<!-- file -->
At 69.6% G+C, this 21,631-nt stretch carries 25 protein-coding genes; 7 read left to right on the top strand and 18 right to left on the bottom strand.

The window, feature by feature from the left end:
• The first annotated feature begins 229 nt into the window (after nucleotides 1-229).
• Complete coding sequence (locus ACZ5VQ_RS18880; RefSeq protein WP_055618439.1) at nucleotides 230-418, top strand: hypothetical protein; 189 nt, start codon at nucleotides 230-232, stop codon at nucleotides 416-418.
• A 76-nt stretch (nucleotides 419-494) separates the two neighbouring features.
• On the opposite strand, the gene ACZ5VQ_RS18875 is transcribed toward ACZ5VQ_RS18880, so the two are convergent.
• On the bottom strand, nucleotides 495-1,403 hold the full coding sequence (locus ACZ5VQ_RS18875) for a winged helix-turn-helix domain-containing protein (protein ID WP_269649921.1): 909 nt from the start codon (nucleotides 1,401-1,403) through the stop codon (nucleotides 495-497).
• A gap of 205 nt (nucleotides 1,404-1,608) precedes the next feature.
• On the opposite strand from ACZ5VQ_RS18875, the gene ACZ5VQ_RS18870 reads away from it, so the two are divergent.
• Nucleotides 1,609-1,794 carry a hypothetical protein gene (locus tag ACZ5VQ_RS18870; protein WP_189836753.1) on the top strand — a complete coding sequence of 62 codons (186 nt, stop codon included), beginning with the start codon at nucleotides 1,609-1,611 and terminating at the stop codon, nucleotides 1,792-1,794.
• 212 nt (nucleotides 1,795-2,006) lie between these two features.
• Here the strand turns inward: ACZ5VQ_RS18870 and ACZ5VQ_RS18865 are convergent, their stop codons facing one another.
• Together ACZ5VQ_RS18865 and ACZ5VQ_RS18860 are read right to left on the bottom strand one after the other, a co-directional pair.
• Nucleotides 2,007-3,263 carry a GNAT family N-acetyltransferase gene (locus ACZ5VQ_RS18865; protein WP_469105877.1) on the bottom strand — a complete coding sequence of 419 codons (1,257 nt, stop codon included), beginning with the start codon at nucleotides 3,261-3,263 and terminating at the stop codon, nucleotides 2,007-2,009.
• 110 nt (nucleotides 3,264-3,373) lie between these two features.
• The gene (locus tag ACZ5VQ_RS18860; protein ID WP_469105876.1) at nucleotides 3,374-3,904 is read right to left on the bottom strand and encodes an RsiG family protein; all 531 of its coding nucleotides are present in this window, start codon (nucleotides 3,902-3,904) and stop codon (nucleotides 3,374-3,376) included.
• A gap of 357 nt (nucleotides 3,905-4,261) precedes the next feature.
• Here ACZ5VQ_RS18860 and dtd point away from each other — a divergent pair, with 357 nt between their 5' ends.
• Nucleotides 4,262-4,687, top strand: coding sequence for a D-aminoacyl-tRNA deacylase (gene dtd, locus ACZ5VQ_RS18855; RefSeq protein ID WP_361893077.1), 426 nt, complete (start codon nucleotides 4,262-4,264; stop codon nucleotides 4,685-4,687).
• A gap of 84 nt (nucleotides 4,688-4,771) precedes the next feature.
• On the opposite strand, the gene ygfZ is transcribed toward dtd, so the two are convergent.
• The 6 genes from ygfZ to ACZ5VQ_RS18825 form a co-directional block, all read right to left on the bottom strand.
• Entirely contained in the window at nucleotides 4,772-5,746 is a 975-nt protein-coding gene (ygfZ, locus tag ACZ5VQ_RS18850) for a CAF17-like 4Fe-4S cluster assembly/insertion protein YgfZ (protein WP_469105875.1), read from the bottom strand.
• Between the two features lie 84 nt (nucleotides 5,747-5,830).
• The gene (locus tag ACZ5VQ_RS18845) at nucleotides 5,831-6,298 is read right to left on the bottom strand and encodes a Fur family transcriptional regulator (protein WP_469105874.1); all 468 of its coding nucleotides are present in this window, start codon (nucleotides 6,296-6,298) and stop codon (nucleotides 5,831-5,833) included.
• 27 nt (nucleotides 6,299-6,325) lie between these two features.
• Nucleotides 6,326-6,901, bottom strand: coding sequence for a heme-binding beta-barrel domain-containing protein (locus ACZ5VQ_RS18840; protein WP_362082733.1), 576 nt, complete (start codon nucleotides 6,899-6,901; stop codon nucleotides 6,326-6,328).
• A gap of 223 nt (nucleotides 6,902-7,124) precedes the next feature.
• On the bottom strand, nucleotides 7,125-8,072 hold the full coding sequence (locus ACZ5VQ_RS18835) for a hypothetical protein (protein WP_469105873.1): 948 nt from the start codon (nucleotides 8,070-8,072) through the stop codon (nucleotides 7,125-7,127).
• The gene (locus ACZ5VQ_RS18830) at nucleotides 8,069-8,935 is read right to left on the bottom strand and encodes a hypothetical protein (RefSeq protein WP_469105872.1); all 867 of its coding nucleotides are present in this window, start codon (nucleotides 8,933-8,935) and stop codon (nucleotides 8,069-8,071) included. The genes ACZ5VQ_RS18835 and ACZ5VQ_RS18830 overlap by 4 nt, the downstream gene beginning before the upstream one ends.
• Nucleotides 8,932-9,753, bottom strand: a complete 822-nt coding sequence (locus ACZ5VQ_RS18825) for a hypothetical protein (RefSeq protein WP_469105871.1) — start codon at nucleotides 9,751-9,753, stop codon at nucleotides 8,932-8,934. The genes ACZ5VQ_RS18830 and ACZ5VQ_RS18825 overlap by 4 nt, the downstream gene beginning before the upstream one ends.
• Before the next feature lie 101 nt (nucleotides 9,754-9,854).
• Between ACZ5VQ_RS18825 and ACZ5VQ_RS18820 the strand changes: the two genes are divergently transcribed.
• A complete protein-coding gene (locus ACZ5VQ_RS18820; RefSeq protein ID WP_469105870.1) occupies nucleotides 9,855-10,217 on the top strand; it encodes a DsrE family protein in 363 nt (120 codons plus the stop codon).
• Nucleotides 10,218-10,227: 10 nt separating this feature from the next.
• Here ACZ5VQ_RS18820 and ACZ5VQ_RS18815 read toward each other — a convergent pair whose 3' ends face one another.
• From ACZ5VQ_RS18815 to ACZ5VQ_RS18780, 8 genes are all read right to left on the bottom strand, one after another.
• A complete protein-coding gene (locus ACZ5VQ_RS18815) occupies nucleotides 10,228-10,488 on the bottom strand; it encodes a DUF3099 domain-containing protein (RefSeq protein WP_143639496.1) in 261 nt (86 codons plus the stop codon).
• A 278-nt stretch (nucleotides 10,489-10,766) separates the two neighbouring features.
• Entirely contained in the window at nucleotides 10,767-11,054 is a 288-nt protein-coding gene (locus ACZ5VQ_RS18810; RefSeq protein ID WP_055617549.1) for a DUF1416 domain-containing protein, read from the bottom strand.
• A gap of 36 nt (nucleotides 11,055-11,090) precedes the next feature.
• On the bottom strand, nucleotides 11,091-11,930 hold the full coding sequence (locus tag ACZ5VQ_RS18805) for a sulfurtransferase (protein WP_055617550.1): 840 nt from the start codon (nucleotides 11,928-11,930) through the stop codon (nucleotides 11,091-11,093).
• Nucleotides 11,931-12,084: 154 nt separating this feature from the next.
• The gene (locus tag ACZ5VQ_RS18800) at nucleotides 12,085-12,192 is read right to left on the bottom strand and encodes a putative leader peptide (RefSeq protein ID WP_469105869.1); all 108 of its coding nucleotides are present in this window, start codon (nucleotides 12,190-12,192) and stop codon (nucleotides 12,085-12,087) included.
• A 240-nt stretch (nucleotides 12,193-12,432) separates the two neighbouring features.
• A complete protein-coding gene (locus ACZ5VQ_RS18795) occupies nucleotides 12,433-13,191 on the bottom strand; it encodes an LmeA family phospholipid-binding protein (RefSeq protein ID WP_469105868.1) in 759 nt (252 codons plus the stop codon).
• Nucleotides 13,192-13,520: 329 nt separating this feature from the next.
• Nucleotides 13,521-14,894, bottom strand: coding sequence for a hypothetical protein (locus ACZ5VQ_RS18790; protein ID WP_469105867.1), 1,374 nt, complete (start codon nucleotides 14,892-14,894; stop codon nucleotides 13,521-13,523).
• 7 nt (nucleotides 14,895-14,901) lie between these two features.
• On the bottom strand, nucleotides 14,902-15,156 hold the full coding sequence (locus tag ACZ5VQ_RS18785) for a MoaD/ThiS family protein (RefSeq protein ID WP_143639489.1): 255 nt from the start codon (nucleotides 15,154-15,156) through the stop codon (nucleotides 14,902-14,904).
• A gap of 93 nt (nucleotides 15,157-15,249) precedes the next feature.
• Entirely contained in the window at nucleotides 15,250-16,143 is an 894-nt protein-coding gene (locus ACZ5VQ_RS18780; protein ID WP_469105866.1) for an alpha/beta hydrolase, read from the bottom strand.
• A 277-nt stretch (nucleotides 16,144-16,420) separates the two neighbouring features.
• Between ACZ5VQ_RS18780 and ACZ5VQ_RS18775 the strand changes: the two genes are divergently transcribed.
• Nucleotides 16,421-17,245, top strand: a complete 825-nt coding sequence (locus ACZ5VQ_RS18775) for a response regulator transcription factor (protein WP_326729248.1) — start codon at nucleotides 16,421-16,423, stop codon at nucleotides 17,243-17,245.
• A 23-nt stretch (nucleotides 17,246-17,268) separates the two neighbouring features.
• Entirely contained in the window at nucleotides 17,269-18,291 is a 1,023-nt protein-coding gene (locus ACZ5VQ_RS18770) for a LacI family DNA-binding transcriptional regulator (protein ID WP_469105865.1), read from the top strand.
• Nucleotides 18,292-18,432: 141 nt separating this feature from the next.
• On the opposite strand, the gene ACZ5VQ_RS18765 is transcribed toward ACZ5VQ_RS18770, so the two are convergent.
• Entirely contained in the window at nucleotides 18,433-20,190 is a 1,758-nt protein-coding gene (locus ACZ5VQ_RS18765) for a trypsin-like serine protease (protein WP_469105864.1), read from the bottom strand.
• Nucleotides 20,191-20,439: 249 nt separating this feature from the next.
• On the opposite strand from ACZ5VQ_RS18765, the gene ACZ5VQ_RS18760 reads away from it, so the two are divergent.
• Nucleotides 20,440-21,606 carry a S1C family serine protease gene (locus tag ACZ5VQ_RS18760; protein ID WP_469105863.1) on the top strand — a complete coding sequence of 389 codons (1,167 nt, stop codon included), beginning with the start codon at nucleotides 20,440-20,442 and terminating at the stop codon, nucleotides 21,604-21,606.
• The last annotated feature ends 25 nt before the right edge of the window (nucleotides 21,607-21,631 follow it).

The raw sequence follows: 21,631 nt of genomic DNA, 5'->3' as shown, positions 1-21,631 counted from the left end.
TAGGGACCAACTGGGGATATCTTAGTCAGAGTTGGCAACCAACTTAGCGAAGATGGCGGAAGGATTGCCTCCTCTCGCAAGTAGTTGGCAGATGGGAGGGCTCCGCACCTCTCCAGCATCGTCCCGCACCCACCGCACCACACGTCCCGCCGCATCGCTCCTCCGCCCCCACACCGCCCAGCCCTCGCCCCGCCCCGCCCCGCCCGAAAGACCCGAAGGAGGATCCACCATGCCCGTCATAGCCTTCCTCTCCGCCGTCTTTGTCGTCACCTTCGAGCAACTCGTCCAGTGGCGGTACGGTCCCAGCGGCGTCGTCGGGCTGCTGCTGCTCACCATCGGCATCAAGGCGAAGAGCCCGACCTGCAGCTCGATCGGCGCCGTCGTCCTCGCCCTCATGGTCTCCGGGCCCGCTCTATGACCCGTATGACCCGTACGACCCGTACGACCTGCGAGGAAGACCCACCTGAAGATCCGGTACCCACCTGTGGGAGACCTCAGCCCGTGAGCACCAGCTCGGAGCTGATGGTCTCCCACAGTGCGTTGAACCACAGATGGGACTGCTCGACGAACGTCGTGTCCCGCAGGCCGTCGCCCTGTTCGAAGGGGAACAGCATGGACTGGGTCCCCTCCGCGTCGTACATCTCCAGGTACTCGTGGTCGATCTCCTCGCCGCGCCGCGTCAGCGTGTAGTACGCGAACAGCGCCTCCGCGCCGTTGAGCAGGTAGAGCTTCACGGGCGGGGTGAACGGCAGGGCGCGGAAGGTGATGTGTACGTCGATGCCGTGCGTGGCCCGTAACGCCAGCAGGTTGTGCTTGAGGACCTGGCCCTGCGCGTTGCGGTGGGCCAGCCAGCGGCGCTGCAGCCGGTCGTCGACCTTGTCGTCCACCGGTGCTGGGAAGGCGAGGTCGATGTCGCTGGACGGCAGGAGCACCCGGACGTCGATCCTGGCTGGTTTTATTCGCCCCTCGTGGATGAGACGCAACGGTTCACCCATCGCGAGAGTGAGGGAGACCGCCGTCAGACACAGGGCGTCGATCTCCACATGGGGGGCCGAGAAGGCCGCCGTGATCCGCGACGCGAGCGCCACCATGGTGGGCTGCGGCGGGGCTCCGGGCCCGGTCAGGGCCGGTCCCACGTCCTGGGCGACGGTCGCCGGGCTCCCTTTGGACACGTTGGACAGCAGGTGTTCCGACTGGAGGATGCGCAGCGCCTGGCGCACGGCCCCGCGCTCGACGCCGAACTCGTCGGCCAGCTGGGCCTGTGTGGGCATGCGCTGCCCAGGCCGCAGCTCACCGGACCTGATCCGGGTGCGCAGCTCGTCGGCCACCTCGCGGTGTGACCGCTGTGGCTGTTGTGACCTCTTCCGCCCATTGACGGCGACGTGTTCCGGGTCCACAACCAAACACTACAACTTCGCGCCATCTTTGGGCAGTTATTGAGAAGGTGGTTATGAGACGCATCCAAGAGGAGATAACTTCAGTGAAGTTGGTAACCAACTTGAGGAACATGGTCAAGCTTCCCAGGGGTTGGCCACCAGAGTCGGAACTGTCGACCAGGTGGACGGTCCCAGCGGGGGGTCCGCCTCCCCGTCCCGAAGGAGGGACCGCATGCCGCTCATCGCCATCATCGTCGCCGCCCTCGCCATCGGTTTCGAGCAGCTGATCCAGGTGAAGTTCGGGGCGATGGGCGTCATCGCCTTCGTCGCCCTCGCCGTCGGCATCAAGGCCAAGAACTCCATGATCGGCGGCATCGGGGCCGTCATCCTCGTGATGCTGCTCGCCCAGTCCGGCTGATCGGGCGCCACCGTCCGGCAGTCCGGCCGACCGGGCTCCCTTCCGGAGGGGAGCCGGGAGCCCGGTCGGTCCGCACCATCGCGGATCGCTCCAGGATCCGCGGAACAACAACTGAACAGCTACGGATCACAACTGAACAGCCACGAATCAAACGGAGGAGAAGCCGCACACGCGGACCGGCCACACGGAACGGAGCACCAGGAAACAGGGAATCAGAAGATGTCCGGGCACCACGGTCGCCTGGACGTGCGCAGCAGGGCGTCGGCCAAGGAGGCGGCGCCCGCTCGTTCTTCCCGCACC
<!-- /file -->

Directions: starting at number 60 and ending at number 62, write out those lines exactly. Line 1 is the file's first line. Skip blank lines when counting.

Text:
• Entirely contained in the window at nucleotides 18,433-20,190 is a 1,758-nt protein-coding gene (locus ACZ5VQ_RS18765) for a trypsin-like serine protease (protein WP_469105864.1), read from the bottom strand.
• Nucleotides 20,191-20,439: 249 nt separating this feature from the next.
• On the opposite strand from ACZ5VQ_RS18765, the gene ACZ5VQ_RS18760 reads away from it, so the two are divergent.